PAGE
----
A phrasal verb is a combination of a verb and a preposition, a verb and an adverb, or a verb with both an adverb and a preposition.

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Does the phrase “who's in?” or “I'm in!” exist in (informal) English?

I really think I've heard it in some American sitcom/sitcoms, meaning something like participating in. "I want to play football. Who's in?" — "Great idea, I'm in!" Does it really exist, or am I wrong? ...
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What's the meaning of “delivering up” here?

Context (Abraham Lincoln's Inaugural Address), There is much controversy about the delivering up of fugitives from service or labor. The clause I now read is as plainly written in the Constitution ...
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1answer
441 views

Meaning of “press upon”

In Abraham Lincoln's Inaugural Address, I now reiterate these sentiments, and in doing so I only press upon the public attention the most conclusive evidence of which the case is susceptible that ...
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What is the phrasal verb or idiom that says about something that came is too late

I can't remember a phrasal verb or an idiom that describes something that came too late, i.e. i bought this book to solve this mathematical problem, however as it only came a week later it was xxxxxx. ...
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What is the past tense of this phrasal verb (double down)?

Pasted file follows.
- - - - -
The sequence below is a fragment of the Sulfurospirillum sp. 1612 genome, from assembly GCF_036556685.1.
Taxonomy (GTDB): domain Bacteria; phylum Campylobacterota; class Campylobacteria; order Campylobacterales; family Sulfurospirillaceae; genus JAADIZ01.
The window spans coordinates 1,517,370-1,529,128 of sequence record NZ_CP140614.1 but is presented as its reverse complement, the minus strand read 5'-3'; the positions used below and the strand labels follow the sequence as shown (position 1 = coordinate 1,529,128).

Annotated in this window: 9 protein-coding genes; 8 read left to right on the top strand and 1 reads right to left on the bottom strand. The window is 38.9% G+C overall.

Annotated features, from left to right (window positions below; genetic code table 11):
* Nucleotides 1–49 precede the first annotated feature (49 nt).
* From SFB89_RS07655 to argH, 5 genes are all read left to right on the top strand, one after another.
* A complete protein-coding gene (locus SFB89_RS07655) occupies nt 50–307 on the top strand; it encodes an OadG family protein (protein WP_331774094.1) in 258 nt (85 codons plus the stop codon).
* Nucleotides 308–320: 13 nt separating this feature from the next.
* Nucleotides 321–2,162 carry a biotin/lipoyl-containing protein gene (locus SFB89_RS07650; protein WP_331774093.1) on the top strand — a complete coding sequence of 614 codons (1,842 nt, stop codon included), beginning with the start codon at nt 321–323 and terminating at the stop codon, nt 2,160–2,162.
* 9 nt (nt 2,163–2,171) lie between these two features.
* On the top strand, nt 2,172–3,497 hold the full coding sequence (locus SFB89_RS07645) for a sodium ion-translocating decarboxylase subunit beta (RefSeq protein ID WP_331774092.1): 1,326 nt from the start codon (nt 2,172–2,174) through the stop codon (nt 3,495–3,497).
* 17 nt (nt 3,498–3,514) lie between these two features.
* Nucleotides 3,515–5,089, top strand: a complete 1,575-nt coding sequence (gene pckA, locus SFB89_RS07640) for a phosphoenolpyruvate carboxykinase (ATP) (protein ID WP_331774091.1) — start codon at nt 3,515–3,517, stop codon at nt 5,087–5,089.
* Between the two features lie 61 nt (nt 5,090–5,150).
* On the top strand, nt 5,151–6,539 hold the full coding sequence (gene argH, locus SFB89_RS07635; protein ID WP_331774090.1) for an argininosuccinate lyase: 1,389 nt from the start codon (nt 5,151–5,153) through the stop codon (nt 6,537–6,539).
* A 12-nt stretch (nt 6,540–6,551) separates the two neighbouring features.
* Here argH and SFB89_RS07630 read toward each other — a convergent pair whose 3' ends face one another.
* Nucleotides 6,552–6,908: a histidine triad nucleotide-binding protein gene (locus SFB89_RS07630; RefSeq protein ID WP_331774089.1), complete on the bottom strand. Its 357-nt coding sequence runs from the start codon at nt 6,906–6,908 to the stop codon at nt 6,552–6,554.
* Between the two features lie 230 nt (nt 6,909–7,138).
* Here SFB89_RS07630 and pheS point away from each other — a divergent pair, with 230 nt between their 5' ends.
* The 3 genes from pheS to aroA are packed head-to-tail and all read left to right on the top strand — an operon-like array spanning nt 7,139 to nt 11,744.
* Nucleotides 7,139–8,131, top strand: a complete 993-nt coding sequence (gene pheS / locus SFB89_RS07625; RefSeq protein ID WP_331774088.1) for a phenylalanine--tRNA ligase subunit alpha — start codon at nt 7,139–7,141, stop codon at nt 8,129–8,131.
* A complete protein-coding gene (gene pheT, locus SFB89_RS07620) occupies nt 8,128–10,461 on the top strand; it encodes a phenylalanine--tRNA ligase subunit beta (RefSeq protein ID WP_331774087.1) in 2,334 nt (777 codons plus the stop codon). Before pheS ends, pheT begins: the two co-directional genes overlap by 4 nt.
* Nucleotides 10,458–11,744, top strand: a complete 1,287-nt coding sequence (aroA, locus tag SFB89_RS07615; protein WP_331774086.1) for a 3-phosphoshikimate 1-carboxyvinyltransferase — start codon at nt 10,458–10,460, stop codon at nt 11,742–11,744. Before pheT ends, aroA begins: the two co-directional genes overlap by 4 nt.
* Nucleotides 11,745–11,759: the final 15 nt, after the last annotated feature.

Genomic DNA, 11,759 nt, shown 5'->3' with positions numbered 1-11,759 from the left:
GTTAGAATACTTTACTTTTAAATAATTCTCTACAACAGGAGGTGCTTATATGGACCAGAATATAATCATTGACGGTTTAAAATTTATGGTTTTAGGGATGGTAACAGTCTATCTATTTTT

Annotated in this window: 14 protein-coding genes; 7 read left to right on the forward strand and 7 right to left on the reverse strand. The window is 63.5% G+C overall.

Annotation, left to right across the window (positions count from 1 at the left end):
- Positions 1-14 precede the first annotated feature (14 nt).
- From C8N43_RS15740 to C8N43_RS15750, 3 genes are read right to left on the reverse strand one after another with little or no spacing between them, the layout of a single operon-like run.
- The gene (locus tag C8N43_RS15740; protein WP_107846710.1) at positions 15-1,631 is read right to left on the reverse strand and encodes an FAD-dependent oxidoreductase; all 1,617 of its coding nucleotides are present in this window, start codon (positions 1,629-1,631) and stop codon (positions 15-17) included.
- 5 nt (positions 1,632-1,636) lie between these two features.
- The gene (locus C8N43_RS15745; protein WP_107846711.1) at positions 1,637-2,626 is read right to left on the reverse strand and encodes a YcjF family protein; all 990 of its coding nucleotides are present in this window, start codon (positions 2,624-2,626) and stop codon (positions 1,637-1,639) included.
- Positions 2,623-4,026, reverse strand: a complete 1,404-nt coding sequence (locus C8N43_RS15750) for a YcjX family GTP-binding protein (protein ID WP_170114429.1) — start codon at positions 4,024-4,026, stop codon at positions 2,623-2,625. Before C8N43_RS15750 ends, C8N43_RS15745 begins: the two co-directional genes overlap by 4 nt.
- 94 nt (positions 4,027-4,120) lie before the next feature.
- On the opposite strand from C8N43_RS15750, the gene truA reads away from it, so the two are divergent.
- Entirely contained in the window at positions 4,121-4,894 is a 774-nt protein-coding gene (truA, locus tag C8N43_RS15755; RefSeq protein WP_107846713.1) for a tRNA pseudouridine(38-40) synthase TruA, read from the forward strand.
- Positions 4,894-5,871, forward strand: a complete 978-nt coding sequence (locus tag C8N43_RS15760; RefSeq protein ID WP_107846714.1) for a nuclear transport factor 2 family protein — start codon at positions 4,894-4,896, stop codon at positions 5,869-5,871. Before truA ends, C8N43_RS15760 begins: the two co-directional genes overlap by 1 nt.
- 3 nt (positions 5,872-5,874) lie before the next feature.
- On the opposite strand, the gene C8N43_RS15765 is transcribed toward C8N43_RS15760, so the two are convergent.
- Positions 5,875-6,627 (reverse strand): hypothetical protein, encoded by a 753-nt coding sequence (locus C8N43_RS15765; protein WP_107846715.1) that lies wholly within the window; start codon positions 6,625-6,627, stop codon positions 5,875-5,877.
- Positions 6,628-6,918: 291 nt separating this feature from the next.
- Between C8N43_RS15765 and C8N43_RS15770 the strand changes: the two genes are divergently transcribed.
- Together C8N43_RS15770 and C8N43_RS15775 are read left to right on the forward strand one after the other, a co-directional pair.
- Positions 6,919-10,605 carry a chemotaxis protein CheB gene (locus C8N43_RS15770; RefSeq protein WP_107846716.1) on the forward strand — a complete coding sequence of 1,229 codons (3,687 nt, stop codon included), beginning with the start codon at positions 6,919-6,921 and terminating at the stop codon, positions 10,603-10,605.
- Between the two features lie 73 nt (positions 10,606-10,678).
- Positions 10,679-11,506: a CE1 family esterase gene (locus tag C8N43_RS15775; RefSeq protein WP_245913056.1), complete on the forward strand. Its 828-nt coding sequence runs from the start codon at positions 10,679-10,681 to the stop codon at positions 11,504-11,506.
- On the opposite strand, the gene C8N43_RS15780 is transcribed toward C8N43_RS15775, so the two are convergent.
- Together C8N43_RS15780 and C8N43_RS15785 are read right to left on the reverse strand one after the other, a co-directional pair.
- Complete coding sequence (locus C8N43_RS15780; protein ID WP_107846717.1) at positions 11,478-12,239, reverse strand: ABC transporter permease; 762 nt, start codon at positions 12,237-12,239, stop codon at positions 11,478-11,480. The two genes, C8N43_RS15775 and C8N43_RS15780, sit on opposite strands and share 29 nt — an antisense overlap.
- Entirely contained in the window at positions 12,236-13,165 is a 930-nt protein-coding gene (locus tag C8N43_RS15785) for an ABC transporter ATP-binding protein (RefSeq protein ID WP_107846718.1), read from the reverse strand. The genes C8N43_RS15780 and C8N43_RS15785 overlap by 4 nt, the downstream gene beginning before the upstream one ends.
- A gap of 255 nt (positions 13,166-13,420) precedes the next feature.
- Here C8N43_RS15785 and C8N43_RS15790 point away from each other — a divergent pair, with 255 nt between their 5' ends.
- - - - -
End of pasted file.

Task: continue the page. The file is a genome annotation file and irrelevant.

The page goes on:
Blackjack players can "double down" after receiving their initial two cards. What is the past tense of 'Double Down'?
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1answer
344 views

What does “fly against” mean?

http://www.codinghorror.com/blog/2008/11/stop-me-if-you-think-youve-seen-this-word-before.html: I'm not sure this kind of experiment would fly against today's Google, but it worked in 2004. ...
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4answers
571 views

Is this a correct usage of “wait on”? [closed]

I've written the following phrase in a technical document: ... the Task is exposed, so it can be waited on In this context (.NET development), Task is an object instance, and by "waiting on" it, ...
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3answers
5k views

“Cover off” meaning “cover”

I've noticed that some business people (generally management types) have started to use the expression "cover off" to mean "cover". E.g. Can you cover off agenda item 3 for me? or Not ...
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2answers
539 views

“Open” vs. “open up”

Which of the following two variants is correct with reference to some email attachments? I am unable to open them. I am unable to open up them.
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2answers
904 views

Phrasal verb/expression for “bring people together somewhere”

Is there a phrasal verb or expression to express the idea of bringing people together somewhere, other than explicitly using "people" in the sentence? I am looking for something that already implies ...
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3answers
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What is the difference among ‘In you come’, ‘Come on in’, and ‘Do come in’?

Bagman suddenly spotted Harry, got up quickly, and bounded forward. “Ah, here he is! Champion number four! In you come, Harry, in you come … nothing to worry about, it's just the wand weighing ...